Academic journal article Pepperdine Policy Review

Food Security as U.S. National Security: Why Fragile States in Africa Matter

Academic journal article Pepperdine Policy Review

Food Security as U.S. National Security: Why Fragile States in Africa Matter

Article excerpt

Introduction

The United States' role in foreign affairs is guided by an interest to keep the general peace around the world while protecting national security and economic interests. Stability in regions such as sub-Saharan Africa is crucial to national security, and one way to keep peace is by supplying a basic human need: food. According to the Fund for Peace, the three most fragile states in 2017 were in Africa- the Central African Republic, South Sudan, and Somalia.1 Several other African countries are fragile, suffering from standard measures of instability, such as widespread corruption, weak institutions, and resource scarcity. Together, these problems create displacement, which can contribute to refugee crises, questions of regime legitimacy, human-rights violations, and power vacuums where non-state actors can flourish. These issues should concern the United States not only for moral reasons, but also because they negatively affect American interests. Food aid and agricultural systems must be used as a tool to promote peace in Africa to decrease the region's burden on the United States and to help stabilize a region that is often referred to as a lost continent.

With bipartisan support, the Global Food Security Act became law in July of 2016. It requires the President and appropriate agencies-including USAID, State Department, and the Office of US Trade-to formulate a plan to address food-insecure countries and report on that plan annually.2 The bill cited the Worldwide Threat Assessment of the US Intelligence Community (2014): "[l]ack of adequate food will be a destabilizing factor in countries important to US national security that do not have the financial or technical abilities to solve their internal food security problems."3 Though it is uncertain whether annual reports will continue under the Trump administration, the US has demonstrated (at least through the Global Food Security Act) that it views food security as a matter of national security. According to the most recent Worldwide Threat Assessment, Africa is among the regions most susceptible to terrorism, especially in Somalia and South Sudan.4 This paper explores the ways in which food insecurity can enable conflict, how the US can improve the ways it offers food aid, and why African food security is in America's national security interest.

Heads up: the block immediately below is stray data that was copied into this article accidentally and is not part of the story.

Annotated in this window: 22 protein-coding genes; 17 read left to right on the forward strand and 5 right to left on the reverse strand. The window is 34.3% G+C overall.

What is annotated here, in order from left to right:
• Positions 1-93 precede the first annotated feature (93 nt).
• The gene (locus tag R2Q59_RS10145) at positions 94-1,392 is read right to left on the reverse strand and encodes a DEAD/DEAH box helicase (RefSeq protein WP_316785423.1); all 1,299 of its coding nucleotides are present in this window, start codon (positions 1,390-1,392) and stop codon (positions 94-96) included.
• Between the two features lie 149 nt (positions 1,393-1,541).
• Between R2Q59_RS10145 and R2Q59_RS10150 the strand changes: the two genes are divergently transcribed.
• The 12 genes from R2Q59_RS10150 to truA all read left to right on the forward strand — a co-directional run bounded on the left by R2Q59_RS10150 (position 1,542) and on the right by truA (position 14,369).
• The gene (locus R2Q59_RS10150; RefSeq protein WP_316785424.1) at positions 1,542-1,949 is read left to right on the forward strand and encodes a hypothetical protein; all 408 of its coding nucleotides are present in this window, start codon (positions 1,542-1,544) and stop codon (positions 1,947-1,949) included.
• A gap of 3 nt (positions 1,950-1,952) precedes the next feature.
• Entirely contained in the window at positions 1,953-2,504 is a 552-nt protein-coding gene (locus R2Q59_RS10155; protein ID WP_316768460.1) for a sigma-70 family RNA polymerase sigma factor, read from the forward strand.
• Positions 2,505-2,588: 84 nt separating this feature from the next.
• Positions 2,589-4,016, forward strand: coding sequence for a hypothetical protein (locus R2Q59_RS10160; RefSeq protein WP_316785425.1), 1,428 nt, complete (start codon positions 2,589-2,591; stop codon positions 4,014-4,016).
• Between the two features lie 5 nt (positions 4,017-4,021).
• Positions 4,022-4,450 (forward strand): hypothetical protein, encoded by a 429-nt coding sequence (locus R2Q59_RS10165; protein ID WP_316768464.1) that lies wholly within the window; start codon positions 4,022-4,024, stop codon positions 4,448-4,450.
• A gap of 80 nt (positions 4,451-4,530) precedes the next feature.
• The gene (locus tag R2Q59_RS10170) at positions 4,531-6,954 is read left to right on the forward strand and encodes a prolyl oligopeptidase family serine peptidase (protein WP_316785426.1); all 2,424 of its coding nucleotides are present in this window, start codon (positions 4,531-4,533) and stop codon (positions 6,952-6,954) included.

Consequences of Food Insecurity

To begin, international development is within the scope of national security. Enforcing and communicating a universal conception of human rights by any party is difficult without offending different cultures. Nevertheless, US national security strategy has placed an emphasis on human rights in recent years. The former Secretary of State under President George W. Bush, Condoleezza Rice, once remarked that: "[f]or the United States, supporting international development is a vital investment in the free, prosperous, and peaceful international order that fundamentally serves our national interest."5 Fragile regimes in Africa cannot successfully maintain themselves, let alone pose an immediate threat to the United States. However, authoritative regimes that violate basic human rights are not necessarily looking to strengthen ties with America. Rather, they would likely seek alliances with powers who are ideologically opposed to the United States, such as China, which could create a region of the world adverse to American interests and values.

Secondly, migrant and refugee flows are concerns for the United States due to their economic and social consequences. While many of the most serious cases of refugee crises today are nowhere near the US, they do affect some of the United States' key allies around the globe. A clear example of this is Syrian migration into NATO member countries. In addition to military conflict, bipartisan research has shown that climate can also contribute to mass migrations by impacting harvest yields in regions still reliant on subsistence agriculture. …

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